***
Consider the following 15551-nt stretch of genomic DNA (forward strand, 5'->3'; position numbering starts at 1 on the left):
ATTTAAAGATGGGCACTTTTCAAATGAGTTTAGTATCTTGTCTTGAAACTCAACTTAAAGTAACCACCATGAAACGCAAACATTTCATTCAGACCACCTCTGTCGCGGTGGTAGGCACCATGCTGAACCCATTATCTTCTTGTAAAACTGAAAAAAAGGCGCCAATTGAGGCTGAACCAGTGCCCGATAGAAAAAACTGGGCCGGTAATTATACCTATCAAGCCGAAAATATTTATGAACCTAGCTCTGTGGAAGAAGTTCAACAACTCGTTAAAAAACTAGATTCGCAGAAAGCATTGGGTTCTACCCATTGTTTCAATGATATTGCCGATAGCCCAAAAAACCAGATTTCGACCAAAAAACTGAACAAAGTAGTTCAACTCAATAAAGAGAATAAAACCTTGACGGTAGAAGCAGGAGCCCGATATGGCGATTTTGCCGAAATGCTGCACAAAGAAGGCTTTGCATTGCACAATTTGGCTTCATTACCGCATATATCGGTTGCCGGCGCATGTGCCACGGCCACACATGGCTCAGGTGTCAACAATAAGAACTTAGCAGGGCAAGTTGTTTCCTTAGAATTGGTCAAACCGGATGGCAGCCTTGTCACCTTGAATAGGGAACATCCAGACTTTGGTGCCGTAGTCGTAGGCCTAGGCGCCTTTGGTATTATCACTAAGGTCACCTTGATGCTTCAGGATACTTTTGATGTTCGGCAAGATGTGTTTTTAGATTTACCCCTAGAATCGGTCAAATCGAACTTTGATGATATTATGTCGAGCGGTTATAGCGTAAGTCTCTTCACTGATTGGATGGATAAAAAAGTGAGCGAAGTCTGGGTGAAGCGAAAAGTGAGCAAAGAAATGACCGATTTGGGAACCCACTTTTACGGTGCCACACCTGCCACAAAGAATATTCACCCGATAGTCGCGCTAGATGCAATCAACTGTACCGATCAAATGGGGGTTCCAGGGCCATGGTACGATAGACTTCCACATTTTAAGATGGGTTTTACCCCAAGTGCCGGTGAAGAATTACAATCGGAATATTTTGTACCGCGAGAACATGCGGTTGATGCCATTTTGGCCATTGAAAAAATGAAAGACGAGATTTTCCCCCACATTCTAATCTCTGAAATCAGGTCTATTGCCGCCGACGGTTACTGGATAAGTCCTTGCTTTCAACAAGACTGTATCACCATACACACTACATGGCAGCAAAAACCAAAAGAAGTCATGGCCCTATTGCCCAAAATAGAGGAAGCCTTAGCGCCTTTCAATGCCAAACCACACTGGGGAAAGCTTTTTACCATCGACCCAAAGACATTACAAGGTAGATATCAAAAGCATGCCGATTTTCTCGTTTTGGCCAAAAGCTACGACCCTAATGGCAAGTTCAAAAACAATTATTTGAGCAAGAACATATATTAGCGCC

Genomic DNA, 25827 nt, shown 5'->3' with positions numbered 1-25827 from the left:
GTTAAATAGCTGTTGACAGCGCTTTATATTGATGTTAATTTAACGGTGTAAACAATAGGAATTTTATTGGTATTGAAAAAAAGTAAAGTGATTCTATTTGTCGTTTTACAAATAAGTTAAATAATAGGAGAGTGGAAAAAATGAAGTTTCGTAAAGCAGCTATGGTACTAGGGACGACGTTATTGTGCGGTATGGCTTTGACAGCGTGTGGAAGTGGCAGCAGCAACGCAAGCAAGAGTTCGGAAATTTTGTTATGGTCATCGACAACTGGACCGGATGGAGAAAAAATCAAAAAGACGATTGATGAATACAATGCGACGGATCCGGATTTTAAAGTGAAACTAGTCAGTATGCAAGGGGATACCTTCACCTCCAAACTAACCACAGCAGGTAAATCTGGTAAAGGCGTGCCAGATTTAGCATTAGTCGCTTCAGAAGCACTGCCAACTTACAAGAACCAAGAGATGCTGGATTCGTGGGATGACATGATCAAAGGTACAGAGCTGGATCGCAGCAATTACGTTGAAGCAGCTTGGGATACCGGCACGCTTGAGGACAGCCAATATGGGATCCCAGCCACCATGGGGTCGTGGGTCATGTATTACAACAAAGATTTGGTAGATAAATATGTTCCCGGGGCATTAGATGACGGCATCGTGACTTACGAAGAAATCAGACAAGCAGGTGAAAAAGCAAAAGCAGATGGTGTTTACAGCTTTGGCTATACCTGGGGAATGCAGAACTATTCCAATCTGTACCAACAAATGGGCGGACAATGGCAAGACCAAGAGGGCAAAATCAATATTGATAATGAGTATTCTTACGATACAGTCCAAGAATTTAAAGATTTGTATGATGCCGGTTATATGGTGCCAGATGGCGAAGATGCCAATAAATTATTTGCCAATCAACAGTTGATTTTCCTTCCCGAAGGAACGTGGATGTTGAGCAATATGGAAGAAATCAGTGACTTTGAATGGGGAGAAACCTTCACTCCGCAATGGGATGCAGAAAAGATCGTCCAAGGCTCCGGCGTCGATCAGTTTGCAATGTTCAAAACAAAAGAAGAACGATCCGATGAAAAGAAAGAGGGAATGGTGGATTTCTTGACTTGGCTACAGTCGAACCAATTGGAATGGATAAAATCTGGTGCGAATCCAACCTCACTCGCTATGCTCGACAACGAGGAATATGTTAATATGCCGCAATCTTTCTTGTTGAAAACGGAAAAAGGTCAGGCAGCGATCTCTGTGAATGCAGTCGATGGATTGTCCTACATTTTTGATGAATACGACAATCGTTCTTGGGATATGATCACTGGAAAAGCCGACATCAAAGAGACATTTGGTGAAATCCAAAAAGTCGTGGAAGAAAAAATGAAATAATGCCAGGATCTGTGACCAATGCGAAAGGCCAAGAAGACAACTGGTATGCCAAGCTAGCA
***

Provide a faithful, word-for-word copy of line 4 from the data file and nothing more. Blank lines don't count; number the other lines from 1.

GTTAAATAGCTGTTGACAGCGCTTTATATTGATGTTAATTTAACGGTGTAAACAATAGGAATTTTATTGGTATTGAAAAAAAGTAAAGTGATTCTATTTGTCGTTTTACAAATAAGTTAAATAATAGGAGAGTGGAAAAAATGAAGTTTCGTAAAGCAGCTATGGTACTAGGGACGACGTTATTGTGCGGTATGGCTTTGACAGCGTGTGGAAGTGGCAGCAGCAACGCAAGCAAGAGTTCGGAAATTTTGTTATGGTCATCGACAACTGGACCGGATGGAGAAAAAATCAAAAAGACGATTGATGAATACAATGCGACGGATCCGGATTTTAAAGTGAAACTAGTCAGTATGCAAGGGGATACCTTCACCTCCAAACTAACCACAGCAGGTAAATCTGGTAAAGGCGTGCCAGATTTAGCATTAGTCGCTTCAGAAGCACTGCCAACTTACAAGAACCAAGAGATGCTGGATTCGTGGGATGACATGATCAAAGGTACAGAGCTGGATCGCAGCAATTACGTTGAAGCAGCTTGGGATACCGGCACGCTTGAGGACAGCCAATATGGGATCCCAGCCACCATGGGGTCGTGGGTCATGTATTACAACAAAGATTTGGTAGATAAATATGTTCCCGGGGCATTAGATGACGGCATCGTGACTTACGAAGAAATCAGACAAGCAGGTGAAAAAGCAAAAGCAGATGGTGTTTACAGCTTTGGCTATACCTGGGGAATGCAGAACTATTCCAATCTGTACCAACAAATGGGCGGACAATGGCAAGACCAAGAGGGCAAAATCAATATTGATAATGAGTATTCTTACGATACAGTCCAAGAATTTAAAGATTTGTATGATGCCGGTTATATGGTGCCAGATGGCGAAGATGCCAATAAATTATTTGCCAATCAACAGTTGATTTTCCTTCCCGAAGGAACGTGGATGTTGAGCAATATGGAAGAAATCAGTGACTTTGAATGGGGAGAAACCTTCACTCCGCAATGGGATGCAGAAAAGATCGTCCAAGGCTCCGGCGTCGATCAGTTTGCAATGTTCAAAACAAAAGAAGAACGATCCGATGAAAAGAAAGAGGGAATGGTGGATTTCTTGACTTGGCTACAGTCGAACCAATTGGAATGGATAAAATCTGGTGCGAATCCAACCTCACTCGCTATGCTCGACAACGAGGAATATGTTAATATGCCGCAATCTTTCTTGTTGAAAACGGAAAAAGGTCAGGCAGCGATCTCTGTGAATGCAGTCGATGGATTGTCCTACATTTTTGATGAATACGACAATCGTTCTTGGGATATGATCACTGGAAAAGCCGACATCAAAGAGACATTTGGTGAAATCCAAAAAGTCGTGGAAGAAAAAATGAAATAATGCCAGGATCTGTGACCAATGCGAAAGGCCAAGAAGACAACTGGTATGCCAAGCTAGCA